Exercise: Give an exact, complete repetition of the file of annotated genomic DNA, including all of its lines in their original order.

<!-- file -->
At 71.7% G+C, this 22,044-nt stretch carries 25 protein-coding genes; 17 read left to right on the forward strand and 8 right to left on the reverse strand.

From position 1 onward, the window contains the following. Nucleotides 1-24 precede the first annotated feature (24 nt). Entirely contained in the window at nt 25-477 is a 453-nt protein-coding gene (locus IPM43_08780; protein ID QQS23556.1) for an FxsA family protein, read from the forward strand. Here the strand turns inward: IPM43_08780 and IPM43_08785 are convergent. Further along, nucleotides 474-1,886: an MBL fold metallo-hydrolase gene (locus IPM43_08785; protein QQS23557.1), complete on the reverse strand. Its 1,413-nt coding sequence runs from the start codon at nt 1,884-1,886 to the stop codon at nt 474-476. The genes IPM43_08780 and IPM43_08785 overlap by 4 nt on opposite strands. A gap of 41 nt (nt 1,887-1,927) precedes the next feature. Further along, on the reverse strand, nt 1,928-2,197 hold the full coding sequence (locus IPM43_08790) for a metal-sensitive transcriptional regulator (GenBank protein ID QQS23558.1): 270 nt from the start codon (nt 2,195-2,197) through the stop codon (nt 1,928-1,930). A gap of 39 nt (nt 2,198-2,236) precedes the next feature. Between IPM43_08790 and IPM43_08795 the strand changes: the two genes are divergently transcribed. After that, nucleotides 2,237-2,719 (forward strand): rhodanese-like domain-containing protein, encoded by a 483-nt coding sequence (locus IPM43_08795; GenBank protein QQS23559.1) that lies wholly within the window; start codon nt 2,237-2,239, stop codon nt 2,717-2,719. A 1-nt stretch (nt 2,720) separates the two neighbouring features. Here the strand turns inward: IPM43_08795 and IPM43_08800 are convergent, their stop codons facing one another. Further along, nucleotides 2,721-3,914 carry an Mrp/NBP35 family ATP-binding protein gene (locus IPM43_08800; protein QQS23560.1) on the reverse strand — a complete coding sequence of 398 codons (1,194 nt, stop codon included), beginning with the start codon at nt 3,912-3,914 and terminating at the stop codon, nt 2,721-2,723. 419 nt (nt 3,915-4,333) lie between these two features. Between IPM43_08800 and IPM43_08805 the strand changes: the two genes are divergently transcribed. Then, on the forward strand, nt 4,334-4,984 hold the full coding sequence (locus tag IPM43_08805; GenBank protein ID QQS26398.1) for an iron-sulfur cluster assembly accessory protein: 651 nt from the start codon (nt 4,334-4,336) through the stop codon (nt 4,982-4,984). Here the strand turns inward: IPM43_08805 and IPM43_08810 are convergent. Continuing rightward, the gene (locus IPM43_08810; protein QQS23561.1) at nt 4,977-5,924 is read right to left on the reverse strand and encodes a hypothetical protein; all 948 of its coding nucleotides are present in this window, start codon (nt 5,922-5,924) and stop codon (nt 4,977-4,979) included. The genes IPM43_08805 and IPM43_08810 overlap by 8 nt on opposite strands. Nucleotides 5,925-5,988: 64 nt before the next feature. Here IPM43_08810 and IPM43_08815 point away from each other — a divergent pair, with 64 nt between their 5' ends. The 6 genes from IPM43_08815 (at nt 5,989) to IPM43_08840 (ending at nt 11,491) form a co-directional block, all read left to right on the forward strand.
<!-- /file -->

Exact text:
At 71.7% G+C, this 22,044-nt stretch carries 25 protein-coding genes; 17 read left to right on the forward strand and 8 right to left on the reverse strand.

From position 1 onward, the window contains the following. Nucleotides 1-24 precede the first annotated feature (24 nt). Entirely contained in the window at nt 25-477 is a 453-nt protein-coding gene (locus IPM43_08780; protein ID QQS23556.1) for an FxsA family protein, read from the forward strand. Here the strand turns inward: IPM43_08780 and IPM43_08785 are convergent. Further along, nucleotides 474-1,886: an MBL fold metallo-hydrolase gene (locus IPM43_08785; protein QQS23557.1), complete on the reverse strand. Its 1,413-nt coding sequence runs from the start codon at nt 1,884-1,886 to the stop codon at nt 474-476. The genes IPM43_08780 and IPM43_08785 overlap by 4 nt on opposite strands. A gap of 41 nt (nt 1,887-1,927) precedes the next feature. Further along, on the reverse strand, nt 1,928-2,197 hold the full coding sequence (locus IPM43_08790) for a metal-sensitive transcriptional regulator (GenBank protein ID QQS23558.1): 270 nt from the start codon (nt 2,195-2,197) through the stop codon (nt 1,928-1,930). A gap of 39 nt (nt 2,198-2,236) precedes the next feature. Between IPM43_08790 and IPM43_08795 the strand changes: the two genes are divergently transcribed. After that, nucleotides 2,237-2,719 (forward strand): rhodanese-like domain-containing protein, encoded by a 483-nt coding sequence (locus IPM43_08795; GenBank protein QQS23559.1) that lies wholly within the window; start codon nt 2,237-2,239, stop codon nt 2,717-2,719. A 1-nt stretch (nt 2,720) separates the two neighbouring features. Here the strand turns inward: IPM43_08795 and IPM43_08800 are convergent, their stop codons facing one another. Further along, nucleotides 2,721-3,914 carry an Mrp/NBP35 family ATP-binding protein gene (locus IPM43_08800; protein QQS23560.1) on the reverse strand — a complete coding sequence of 398 codons (1,194 nt, stop codon included), beginning with the start codon at nt 3,912-3,914 and terminating at the stop codon, nt 2,721-2,723. 419 nt (nt 3,915-4,333) lie between these two features. Between IPM43_08800 and IPM43_08805 the strand changes: the two genes are divergently transcribed. Then, on the forward strand, nt 4,334-4,984 hold the full coding sequence (locus tag IPM43_08805; GenBank protein ID QQS26398.1) for an iron-sulfur cluster assembly accessory protein: 651 nt from the start codon (nt 4,334-4,336) through the stop codon (nt 4,982-4,984). Here the strand turns inward: IPM43_08805 and IPM43_08810 are convergent. Continuing rightward, the gene (locus IPM43_08810; protein QQS23561.1) at nt 4,977-5,924 is read right to left on the reverse strand and encodes a hypothetical protein; all 948 of its coding nucleotides are present in this window, start codon (nt 5,922-5,924) and stop codon (nt 4,977-4,979) included. The genes IPM43_08805 and IPM43_08810 overlap by 8 nt on opposite strands. Nucleotides 5,925-5,988: 64 nt before the next feature. Here IPM43_08810 and IPM43_08815 point away from each other — a divergent pair, with 64 nt between their 5' ends. The 6 genes from IPM43_08815 (at nt 5,989) to IPM43_08840 (ending at nt 11,491) form a co-directional block, all read left to right on the forward strand.